By Jackie Moynihan and Lisa Whittaker

Each May, Youthlinc honors outstanding, service-driven high school and college students with the Utah Young Humanitarian Award (YHA) scholarship. With the awarding of our 2020 scholarship winners right around the corner, we decided to check in with our 2012 YHA winner, Lisa Whittaker to see where she is now and how service has made a difference in her life.


Where are you now? What do you do now?

My husband and I just moved back from the D.C. Metro area to Salt Lake City, and we are ecstatic to be back near family and the beautiful mountains! I have been teaching 8th grade English Language Arts and Social Studies at the Madeleine Choir School this year, and it has been an incredible community of which to be a part. Transitioning to online teaching has been difficult – I miss my students and colleagues immensely – but I am thankful we all have the opportunity to be home and safe. Perhaps the most exciting bit of news is that we are expecting our first baby in June!

How has service continued to impact your life and your career choices?

Service will always be an integral part of my life because I truly believe it is the most beautiful way to live a life. For me, teaching is a career that involves service each and every day. Just like service, teaching is rewarding in ways that are not always visible at a cursory glance. For example, while distributing food at a shelter may not seem deeply meaningful, it might just change a life. The receiver might eat the only meal he or she gets that day, physically nourishing his or her body. Conversely, the giver might realize the gift of three meals a day, or have his or her eyes opened to the amount of food waste that exists in our country. While the action of offering a sandwich is not in and of itself profound, the impact has infinite potential to be just that. Teaching is the same way. The mundane repetition of lesson planning, teaching, and assessing is always peppered with moments of beauty and growth. I never know as a teacher when a student is going to come looking for comfort, counsel, or support. Likewise, I never know when a student may say or do something that changes my life. This is, for me, what a life lived in service provides an individual; a life that is lived in a mutually beneficial cycle of selflessness, beauty, and support. This is why I will always keep service at the center of my life.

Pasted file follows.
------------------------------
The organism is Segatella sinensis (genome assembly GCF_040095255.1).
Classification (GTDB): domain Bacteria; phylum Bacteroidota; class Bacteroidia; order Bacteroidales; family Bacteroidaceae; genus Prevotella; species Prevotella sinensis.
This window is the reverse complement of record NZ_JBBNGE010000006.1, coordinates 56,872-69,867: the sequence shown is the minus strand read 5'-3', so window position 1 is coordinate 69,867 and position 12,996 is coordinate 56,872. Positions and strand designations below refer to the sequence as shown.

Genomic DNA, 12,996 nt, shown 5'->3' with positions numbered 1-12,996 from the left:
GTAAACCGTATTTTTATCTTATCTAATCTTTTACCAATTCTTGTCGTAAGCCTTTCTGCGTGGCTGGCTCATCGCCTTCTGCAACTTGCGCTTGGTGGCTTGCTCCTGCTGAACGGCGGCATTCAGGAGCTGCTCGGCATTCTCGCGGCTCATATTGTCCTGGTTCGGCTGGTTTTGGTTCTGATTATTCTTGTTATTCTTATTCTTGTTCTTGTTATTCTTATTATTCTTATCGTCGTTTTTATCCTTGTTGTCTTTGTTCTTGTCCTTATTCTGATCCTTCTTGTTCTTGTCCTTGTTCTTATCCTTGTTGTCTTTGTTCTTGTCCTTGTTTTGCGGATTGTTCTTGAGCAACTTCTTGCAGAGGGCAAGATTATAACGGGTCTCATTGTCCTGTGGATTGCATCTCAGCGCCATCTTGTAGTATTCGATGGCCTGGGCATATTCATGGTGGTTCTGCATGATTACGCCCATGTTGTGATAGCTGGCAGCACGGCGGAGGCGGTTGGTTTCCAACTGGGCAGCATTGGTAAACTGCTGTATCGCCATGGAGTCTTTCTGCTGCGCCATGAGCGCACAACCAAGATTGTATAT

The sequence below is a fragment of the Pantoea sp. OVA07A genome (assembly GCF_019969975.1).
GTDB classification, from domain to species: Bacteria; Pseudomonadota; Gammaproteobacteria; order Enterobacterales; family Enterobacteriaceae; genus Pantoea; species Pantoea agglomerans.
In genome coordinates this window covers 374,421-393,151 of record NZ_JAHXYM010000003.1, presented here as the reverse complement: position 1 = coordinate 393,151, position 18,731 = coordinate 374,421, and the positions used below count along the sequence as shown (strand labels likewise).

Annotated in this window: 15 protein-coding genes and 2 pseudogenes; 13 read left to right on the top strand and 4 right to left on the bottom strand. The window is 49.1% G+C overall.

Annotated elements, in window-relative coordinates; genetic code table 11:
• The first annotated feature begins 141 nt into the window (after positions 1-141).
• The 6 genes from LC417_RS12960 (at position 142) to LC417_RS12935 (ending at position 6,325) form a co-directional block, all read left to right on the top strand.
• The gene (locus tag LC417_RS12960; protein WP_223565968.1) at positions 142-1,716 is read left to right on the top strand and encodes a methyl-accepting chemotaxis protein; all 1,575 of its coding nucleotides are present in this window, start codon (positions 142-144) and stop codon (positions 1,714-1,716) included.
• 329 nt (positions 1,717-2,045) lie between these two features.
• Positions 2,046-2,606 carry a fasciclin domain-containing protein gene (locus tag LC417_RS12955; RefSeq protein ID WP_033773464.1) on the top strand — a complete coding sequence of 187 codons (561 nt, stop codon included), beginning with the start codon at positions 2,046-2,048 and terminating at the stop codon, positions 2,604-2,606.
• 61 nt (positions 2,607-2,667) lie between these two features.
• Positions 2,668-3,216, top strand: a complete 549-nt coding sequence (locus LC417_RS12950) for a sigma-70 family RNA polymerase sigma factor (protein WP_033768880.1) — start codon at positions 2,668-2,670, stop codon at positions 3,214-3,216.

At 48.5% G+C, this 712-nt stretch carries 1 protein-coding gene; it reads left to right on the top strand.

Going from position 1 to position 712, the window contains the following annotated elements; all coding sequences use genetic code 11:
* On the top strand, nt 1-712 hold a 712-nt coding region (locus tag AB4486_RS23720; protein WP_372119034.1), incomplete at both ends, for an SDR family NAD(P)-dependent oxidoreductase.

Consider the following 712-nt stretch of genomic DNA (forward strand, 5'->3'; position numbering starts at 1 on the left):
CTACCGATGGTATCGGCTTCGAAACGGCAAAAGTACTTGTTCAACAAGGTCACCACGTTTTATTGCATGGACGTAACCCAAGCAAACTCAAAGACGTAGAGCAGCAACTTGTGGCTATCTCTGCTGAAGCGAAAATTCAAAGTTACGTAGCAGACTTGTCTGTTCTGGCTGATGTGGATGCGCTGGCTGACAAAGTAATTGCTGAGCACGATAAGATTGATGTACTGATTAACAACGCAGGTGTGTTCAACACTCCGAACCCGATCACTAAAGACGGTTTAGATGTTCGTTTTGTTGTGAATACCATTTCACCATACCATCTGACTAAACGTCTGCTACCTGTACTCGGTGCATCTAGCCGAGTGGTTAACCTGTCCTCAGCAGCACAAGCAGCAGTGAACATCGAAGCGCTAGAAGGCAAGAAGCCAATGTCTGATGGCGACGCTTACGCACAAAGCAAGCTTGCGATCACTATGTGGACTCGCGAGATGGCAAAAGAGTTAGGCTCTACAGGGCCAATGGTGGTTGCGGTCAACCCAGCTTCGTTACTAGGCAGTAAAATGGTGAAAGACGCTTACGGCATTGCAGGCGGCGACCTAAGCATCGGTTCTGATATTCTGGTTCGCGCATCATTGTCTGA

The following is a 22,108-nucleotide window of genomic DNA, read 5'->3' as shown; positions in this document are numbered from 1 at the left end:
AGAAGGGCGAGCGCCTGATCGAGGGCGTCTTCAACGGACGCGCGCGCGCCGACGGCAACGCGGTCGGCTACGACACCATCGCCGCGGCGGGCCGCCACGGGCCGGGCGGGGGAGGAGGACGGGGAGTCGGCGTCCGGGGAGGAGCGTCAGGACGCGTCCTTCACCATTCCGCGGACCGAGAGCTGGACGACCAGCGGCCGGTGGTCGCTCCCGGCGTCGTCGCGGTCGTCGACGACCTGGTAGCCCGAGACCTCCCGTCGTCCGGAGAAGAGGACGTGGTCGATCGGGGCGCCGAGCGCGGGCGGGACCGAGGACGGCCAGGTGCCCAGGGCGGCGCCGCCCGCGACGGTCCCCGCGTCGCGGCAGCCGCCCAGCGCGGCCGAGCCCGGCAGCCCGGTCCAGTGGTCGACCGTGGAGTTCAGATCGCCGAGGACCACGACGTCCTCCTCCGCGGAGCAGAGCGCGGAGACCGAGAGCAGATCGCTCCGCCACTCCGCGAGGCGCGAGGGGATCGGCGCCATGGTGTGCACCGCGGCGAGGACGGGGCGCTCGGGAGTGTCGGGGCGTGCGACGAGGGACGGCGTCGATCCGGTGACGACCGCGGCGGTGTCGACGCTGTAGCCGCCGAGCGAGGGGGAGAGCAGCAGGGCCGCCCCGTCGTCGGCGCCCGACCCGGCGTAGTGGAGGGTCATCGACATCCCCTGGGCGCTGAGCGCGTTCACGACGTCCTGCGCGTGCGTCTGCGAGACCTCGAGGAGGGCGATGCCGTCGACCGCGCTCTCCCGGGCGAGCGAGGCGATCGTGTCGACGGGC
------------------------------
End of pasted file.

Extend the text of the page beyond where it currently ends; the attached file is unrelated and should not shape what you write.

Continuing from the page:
How has service continued to play a role in your life? Are you still actively participating in community service?

As aforementioned, I believe service is a daily part of teaching. In addition to that, though, while teaching in DC during the past four years, I participated in a number of service opportunities through the school. I served dinner regularly at Christ House Soup Kitchen in Alexandria, VA and chaperoned an annual trip to Camden, New Jersey where the students and I ministered to at-risk youth populations and helped clean and serve dinner at a night shelter for the homeless of the city. Now that we are back in Utah, I am excited to continue to serve here.


Why would you encourage young people to serve?

Service is without a doubt the best way to get out of your comfort zone and see your community and the world for the diverse and wonderful places that they are. We live in a society that often encourages (dare I say it) narcissism and cynicism over selflessness and hope. Service works directly against those trends. Serving our communities helps us to be selfless instead of selfish, and to see hope where others see despair. It helps us see the similarities we all share rather than the differences. When we recognize that we have things in common with the marginalized, it is harder to hate, fear, or stereotype (or to allow those things to happen, for that matter.) Service, then, is a self-perpetuating circle of goodness. It immensely benefits not just those who are served, but also those who do the serving. Who wouldn’t want that to be a part of their lives?!

Checking in on lifetime humanitarians: Lisa Whittaker
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